What is the study about?
The study was performed to compare a group training program with a general education program for people with spinal cord injury. The researchers asked whether one approach was better than the other for people with spinal cord injury (SCI) in improving their wheelchair skills and helping them achieve individual goals. Past research has shown that individualized wheelchair skills training can improve those skills. However, personalized training requires longer rehabilitation hospital stays and is more demanding on clinicians’ time. The researchers thought a group setting for this education and training might be more efficient and even improve the experience when working together in a group.
What did the study find?
At the one month mark, both groups performed better on the WST-Q than initially. However, the WSTP group performed significantly better at advanced skills than the active control group. Participants who attended more classes had more success at achieving their goals, as shown through higher GAS scores. The research concluded that group training can improve advanced wheelchair skills capacity and help patients achieve individually set goals. Patients who entered the study with a low levels of skill had greater improvement than those with more advanced skills. Those who had high attendance also had greater improvement.
Who participated in the study?
The study recruited wheelchair users with spinal cord injury who used a wheelchair as their main form of mobility. One hundred and fourteen participants were assigned into one of two groups. The participants were not aware to which group they were assigned. One group (55 people) attended the Wheelchair Skills Training Program (WSTP) and the other group, “active control,” (59 people) attended a general spinal cord injury education class. The follow-up questionnaires were completed by 79 participants – 36 in the WSTP group and 43 in the active control group.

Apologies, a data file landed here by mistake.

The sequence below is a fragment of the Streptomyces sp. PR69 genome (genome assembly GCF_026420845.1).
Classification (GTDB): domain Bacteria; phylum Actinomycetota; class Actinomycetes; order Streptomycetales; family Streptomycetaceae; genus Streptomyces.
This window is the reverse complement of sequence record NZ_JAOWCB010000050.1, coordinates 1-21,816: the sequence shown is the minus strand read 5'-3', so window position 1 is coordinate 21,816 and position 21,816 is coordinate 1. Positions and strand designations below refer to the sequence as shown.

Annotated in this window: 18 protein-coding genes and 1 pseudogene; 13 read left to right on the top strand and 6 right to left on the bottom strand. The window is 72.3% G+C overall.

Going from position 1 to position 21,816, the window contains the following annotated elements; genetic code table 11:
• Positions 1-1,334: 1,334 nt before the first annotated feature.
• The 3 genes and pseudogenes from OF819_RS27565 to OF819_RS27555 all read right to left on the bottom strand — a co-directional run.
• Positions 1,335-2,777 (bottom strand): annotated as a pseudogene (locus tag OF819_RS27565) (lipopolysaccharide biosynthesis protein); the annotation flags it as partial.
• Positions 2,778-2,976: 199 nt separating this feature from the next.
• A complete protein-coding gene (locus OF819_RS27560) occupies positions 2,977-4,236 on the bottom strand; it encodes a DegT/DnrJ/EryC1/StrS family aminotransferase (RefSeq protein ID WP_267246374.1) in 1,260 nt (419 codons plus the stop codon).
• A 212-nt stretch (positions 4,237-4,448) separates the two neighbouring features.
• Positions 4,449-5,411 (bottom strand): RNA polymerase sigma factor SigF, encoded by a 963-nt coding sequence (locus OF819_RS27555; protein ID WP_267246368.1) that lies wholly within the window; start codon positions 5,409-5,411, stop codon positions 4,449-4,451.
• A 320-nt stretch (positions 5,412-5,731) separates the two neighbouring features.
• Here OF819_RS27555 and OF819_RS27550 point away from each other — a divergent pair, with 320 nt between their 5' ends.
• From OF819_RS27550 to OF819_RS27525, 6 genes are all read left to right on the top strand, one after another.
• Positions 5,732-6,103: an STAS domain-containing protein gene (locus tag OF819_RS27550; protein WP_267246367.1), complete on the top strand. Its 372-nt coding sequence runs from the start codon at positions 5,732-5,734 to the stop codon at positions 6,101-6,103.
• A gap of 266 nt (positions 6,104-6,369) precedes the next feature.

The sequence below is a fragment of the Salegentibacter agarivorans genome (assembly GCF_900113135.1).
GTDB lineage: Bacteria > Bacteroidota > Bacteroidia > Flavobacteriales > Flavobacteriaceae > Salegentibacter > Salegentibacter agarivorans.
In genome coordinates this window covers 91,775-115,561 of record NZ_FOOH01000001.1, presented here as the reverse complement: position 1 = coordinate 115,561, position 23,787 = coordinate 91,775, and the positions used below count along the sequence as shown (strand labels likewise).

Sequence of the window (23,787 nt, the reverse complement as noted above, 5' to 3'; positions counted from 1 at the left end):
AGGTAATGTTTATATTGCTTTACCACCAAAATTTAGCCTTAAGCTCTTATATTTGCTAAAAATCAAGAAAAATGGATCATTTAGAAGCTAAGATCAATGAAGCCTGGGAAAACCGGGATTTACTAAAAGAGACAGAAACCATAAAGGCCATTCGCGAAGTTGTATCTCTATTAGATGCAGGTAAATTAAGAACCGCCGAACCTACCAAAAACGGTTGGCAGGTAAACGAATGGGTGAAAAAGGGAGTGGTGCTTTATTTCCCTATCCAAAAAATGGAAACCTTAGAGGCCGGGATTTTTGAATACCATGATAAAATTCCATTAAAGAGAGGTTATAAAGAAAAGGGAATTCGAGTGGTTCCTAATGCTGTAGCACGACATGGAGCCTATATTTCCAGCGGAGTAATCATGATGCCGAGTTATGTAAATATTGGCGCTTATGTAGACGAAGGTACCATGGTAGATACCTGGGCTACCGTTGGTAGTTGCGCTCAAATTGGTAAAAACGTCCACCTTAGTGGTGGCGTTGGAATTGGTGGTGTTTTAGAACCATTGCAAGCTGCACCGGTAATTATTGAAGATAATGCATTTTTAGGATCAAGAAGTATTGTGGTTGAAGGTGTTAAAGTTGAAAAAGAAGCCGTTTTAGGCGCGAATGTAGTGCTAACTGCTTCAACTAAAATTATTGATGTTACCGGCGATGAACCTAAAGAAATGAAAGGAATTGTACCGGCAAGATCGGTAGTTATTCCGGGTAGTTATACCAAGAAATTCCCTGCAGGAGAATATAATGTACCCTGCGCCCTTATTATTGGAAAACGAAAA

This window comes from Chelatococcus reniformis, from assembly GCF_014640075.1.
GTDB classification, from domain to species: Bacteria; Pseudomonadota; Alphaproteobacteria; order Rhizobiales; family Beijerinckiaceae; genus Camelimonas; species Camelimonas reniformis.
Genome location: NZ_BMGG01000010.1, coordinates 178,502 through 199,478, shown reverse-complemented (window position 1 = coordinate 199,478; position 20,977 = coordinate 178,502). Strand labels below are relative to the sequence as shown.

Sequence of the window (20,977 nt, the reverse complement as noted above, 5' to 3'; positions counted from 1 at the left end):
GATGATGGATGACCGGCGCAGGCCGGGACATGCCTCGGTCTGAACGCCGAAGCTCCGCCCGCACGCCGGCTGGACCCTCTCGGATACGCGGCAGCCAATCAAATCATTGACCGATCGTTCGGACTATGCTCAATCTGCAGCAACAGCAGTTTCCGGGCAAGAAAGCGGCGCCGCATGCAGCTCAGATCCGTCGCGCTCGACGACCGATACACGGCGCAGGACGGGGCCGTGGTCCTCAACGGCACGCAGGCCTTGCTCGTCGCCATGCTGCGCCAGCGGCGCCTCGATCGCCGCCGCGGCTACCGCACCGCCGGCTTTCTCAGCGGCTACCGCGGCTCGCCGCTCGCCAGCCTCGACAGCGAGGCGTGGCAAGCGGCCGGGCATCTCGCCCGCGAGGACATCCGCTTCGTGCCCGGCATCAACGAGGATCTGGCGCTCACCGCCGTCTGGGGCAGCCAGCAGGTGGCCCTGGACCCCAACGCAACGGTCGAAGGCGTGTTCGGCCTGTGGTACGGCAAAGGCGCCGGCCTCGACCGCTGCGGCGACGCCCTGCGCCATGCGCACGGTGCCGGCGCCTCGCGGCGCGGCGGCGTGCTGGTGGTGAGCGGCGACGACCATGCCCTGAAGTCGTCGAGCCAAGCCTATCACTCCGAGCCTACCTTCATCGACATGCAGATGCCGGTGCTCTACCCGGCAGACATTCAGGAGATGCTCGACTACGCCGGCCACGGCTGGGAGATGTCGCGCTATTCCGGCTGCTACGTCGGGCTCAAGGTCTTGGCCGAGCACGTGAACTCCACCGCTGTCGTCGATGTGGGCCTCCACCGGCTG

How was the study conducted?
For the WSTP course, participants were asked to attend 6 classes held by trainers. The classes involved demonstrations and practice of wheelchair skills. The active control group participated in two 1-hour general education classes that did not have a specific focus on skills. Both groups were given two tests: the Wheelchair Skills Test Questionnaire (WST-Q) which asked questions about 32 individual skills that are grouped into indoor, community, and advanced skill levels; and the Goal Attainment Scale (GAS) through which participants provided their specific goals. Participants filled out each assessment twice, once before their intervention began, and a month after the intervention.
Worobey, L. A., Kirby, R. L., Heinemann, A. W., Krobot, E. A., Dyson-Hudson, T. A., Cowan, R., Presperin Pederson, J., Shea, M., & Boninger, M. L. (2016). Effectiveness of Group Wheelchair Skills Training for People with Spinal Cord Injury: A Randomized Controlled Trial. Archives of physical medicine and rehabilitation.
*The contents of this summary have been reviewed by the corresponding author of the study.